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Empirically Supported Relationships in Counseling Essay

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Updated: May 30th, 2021

Empirically supported relationships (ESRs) were adopted in counseling to help effective and individual-based therapies. There has been a consensus among counselors that the quality of medicines is dependent upon the relationships between clients and caregivers. These relationships are also known as therapeutic alliances, and they are positively correlated with treatment outcomes. These ESRs achieve better results if clients come from diverse backgrounds.

Problems in therapeutic alliances may be significant in the under-utilization of mental health interventions (Sue & Sue, 2015). This essay describes two demonstrably effective and two promising and probably practical variables and their significance to counseling interactions.

Empathy and therapeutic alliance are two examples of variables that are demonstrably effective. A counseling relationship can result in desired outcomes if a therapist expresses regard as well as respect for a client. Empathy concerns taking all aspects into account, both words and non-verbal communication. A client may behave in ways that a therapist finds unusual but could understand if such behavior is taken in context (Sue & Sue, 2015). The importance of empathy in counseling cannot be underestimated. If a client feels like his or her counselor respects him or her, he or she provides responses that improve the relationship and general outcomes.

Therapeutic alliances are working relationships that exist between caregivers and clients. They describe how therapists and patients connect and engage during treatment (Sue & Sue, 2015). At the core of effective relationships is a collaboration between patients and counselors. Notably, they are essential in the process of counseling because they determine how clients handle their emotional and psychological issues (Sue & Sue, 2015). Another important aspect associated with this concept is its relatively strong link between expectancy and results.

Feedback and self-disclosure are two examples of probably successful variables in counseling. If the correct feedback is given, it improves how clients and therapists engage with each other and try to handle matters (Sue & Sue, 2015). For example, if a client speaks in a low voice to give answers to questions, a counselor should respond appropriately without showing that he or she is offended or angry. In this context, responses imply that communication is effective and can lead to better feelings and expressions (Sue & Sue, 2015). Moreover, they can improve counseling sessions because they help clients to learn that their caregivers appreciate them.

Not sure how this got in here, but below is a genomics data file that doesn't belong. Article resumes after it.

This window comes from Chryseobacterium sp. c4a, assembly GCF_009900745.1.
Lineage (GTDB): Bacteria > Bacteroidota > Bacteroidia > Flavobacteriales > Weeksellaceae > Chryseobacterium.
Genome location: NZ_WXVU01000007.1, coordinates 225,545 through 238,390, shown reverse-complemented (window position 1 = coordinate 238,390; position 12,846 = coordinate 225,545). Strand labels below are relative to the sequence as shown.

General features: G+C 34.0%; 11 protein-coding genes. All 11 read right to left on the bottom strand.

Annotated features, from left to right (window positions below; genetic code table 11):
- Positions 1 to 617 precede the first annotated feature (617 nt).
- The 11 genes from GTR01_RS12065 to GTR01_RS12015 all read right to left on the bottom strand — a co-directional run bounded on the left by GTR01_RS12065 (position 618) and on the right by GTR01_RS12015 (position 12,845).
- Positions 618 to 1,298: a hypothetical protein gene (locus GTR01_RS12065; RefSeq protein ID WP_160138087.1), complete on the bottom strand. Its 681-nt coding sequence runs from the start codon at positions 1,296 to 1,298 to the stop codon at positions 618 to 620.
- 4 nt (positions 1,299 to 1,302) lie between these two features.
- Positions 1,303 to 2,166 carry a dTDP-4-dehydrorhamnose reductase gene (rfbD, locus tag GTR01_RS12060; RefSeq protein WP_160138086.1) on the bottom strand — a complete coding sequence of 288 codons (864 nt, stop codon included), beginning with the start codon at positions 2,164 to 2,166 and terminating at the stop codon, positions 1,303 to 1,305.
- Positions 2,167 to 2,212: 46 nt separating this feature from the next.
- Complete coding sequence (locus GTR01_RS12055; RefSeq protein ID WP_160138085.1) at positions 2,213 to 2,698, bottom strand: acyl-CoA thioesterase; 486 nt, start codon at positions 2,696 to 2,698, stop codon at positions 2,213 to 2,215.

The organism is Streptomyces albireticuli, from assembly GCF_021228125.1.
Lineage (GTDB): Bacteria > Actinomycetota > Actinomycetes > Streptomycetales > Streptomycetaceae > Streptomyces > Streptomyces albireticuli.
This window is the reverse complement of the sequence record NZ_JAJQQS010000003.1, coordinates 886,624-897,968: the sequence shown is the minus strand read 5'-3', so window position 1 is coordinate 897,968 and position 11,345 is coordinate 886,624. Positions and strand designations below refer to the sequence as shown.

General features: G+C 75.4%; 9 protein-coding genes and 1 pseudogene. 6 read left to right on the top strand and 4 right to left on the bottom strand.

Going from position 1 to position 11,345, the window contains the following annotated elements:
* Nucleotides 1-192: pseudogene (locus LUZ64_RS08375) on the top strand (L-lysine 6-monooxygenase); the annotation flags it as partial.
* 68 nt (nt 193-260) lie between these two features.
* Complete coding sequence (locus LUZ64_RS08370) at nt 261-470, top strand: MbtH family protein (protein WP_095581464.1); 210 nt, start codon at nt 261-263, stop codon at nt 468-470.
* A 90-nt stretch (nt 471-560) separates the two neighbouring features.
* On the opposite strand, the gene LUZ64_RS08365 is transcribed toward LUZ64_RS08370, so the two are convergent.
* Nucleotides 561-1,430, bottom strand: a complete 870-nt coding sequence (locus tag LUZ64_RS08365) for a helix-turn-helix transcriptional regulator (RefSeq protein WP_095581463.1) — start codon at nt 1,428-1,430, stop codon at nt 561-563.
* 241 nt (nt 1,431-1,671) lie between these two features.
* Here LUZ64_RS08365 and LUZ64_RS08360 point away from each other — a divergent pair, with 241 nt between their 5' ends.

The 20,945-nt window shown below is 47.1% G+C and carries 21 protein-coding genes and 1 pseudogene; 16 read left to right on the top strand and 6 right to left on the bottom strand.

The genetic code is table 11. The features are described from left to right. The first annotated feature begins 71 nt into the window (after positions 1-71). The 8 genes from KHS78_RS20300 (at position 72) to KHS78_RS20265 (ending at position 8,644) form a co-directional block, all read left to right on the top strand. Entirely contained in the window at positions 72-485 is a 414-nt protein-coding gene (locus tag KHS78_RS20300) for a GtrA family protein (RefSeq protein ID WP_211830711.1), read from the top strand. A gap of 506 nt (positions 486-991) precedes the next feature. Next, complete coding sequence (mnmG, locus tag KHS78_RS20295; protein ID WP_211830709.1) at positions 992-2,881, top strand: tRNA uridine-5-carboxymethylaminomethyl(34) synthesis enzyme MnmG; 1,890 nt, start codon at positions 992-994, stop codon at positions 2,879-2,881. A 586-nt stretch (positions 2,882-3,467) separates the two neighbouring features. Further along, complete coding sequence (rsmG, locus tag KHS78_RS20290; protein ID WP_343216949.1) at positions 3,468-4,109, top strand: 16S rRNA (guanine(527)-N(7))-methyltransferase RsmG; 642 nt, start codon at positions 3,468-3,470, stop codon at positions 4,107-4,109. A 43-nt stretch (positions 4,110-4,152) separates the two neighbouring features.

Self-disclosure is something that all counselors do with their patients once they begin relationships. Either intentionally or unintentionally, caregivers’ clothes and other forms of nonverbal communication disclose some aspects about them (Sue & Sue, 2015). Overall, self-disclosure is a critical variable that is demonstrated by a therapist when he or she shares his or her personal views with clients to improve their mental as well as emotional states (Sue & Sue, 2015). In counseling, this variable is essential since it helps to reduce the power distance between therapists and their clients.

In conclusion, the relationship between counselors and care-receivers is essential in the achievement of outcomes in the short and long run. There is a strong link between the background diversity of clients and the attainment of better psychological results in counseling. This essay has described empathy and therapeutic alliances as demonstrably practical variables in counseling. In addition, it has explained feedback and self-disclosure as the two illustrations of promising and probably effective elements of therapy.

Reference

Sue, D. W., & Sue, D. (2015). Counseling the culturally diverse: Theory and practice (7th ed.). New York, NY: Wiley.

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1. IvyPanda. "Empirically Supported Relationships in Counseling." May 30, 2021. https://ivypanda.com/essays/empirically-supported-relationships-in-counseling/.


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IvyPanda. "Empirically Supported Relationships in Counseling." May 30, 2021. https://ivypanda.com/essays/empirically-supported-relationships-in-counseling/.

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IvyPanda. 2021. "Empirically Supported Relationships in Counseling." May 30, 2021. https://ivypanda.com/essays/empirically-supported-relationships-in-counseling/.

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IvyPanda. (2021) 'Empirically Supported Relationships in Counseling'. 30 May.

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